Ernst De Geer’s debut feature The Hypnosis observes a differing couple as they attend a prestigious seminar to advance their revolutionary women’s health app.
The Hypnosis follows Vera (Asta Kamma August) and long-term boyfriend/business partner André (Herbert Nordrum) who are preparing for the biggest seminar of their lives. The pair have created a seemingly revolutionary app, Epione, to help women around the world with reproductive issues. Epione is their passion project, co-founding it together based on Vera’s experience growing up with Hemophilia. Their pitch, which they rehearse in English to appeal to a wider audience, emphasises why Epione is so crucial to get as many investors on board as possible. If Vera had no one to talk to whilst experiencing her first period, she may have died due to her condition. With Epione, girls in every country would have enough resources to seek out help with no embarrassment.
The night before the prestigious seminar, Vera receives hypnotherapy for her nicotine addiction. Vera and André don’t believe that hypnotherapy actually works, but Vera goes to her appointment anyway. This is when André begins to notice Vera’s personality slowly changing. She goes from being a little shy and reclusive to being assertive in a room full of people she’s never met before. It’s apparent that maybe her hypnotherapy session wasn’t for her smoking after all, and instead to cure her inability to say what’s on her mind.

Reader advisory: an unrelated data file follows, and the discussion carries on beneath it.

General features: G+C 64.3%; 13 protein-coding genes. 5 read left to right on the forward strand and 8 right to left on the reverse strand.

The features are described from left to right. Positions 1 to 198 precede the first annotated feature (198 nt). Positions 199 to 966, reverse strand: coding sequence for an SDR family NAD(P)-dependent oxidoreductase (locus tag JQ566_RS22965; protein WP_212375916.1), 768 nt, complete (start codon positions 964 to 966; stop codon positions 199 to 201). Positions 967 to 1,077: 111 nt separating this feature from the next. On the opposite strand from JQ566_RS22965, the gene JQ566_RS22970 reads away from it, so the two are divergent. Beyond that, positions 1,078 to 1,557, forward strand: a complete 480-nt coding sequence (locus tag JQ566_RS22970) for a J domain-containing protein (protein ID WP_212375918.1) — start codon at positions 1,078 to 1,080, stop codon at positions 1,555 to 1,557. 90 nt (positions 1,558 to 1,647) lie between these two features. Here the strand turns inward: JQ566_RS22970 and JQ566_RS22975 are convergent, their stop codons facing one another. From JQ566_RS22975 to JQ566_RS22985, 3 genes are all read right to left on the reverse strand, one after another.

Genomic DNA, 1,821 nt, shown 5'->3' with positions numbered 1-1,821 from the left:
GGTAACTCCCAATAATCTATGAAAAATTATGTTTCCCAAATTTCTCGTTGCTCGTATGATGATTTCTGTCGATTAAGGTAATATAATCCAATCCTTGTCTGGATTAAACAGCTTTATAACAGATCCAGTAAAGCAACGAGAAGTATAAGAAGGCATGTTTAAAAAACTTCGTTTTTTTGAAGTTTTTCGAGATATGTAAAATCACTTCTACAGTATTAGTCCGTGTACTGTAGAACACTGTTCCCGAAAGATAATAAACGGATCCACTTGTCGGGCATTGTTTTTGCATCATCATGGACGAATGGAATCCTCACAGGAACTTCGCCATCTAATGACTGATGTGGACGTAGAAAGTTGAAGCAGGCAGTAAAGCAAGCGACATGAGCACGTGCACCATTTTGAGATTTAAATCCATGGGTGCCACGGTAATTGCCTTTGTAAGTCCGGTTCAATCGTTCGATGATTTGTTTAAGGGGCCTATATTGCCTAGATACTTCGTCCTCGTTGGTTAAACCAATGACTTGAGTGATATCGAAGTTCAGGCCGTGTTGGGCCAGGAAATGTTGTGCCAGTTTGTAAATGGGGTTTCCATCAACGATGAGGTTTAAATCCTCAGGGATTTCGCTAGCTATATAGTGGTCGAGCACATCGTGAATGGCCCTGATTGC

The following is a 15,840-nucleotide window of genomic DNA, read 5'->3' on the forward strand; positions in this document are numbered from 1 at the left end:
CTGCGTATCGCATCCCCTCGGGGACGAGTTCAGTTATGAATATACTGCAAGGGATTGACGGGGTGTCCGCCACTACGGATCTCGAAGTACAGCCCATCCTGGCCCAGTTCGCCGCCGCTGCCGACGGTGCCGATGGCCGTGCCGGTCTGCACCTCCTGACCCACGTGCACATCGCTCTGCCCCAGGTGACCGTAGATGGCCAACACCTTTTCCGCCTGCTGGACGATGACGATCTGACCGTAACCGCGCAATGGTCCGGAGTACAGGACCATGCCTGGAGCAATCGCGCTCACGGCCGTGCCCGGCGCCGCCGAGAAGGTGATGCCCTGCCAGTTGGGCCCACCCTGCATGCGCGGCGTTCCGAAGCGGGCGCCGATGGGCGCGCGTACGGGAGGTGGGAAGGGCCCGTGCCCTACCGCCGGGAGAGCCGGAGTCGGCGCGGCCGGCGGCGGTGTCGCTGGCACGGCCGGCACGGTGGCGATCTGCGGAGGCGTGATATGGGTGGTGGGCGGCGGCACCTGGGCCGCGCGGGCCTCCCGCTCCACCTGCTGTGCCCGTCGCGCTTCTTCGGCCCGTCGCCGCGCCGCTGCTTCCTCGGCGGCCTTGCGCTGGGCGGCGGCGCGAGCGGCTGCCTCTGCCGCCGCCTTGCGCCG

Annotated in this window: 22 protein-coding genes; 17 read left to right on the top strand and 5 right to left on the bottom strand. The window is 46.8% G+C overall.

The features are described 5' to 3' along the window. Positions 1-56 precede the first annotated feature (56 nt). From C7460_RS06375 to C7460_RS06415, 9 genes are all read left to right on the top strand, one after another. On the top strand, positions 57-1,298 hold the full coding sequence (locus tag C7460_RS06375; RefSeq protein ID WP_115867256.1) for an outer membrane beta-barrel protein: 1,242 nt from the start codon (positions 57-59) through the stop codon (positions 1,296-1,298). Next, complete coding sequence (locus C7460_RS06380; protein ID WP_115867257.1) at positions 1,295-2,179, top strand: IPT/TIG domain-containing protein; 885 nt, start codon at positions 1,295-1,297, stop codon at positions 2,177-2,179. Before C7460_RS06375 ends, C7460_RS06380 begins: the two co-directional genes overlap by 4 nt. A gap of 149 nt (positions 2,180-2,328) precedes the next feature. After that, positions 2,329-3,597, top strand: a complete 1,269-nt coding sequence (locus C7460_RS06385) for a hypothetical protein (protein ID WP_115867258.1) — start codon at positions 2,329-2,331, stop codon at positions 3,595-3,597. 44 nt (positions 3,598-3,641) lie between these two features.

Director Ernst De Geer’s debut feature has an interesting premise. The satirical commentary on startups, with constant lively disputes about whether climate change is a bigger issue than women’s rights, is where Geer hits the nail on the head perfectly. It does have its funny moments. When it comes to the chemistry of the leads however, it’s not believable. With a story like this, you need to be fond of the characters so that you root for Epione to succeed. Geer wants you to empathise with André and his thought process with the sudden change of Vera but I can’t quite bring myself to like him. Vera has been hiding her ability to be independent for what seems like the whole of their relationship, so why can’t André find a balance where she can express her thoughts the same way he can?
Geer has the power to create an atmosphere where I had shivers running down my spine due to the second-hand embarrassment of Vera’s actions. Whether it be pouring herself wine glasses of milk from behind the bar or taking it too far with imaginary pets running around the hotel lobby, I wanted The Hypnosis to be over that very second. Vera makes people pet her fictitious chihuahua and even begins shouting at a woman who ‘steps’ on her imaginary dog. Second-hand embarrassment in films is sometimes more excruciating to watch than John Cramer’s elusive Saw traps.
Maybe The Hypnosis is just too bemusing for anyone to understand. One thing I know for sure is that it will stick with me for a while as I continue to attempt to pick apart the real meaning behind Vera’s hypnotherapy session and the toll it took on her and André’s relationship.
The Hypnosis will be screened at the BFI London Film Festival on 5-7 October 2023. Read our list of 25 movies to watch at the 2023 London Film Festival!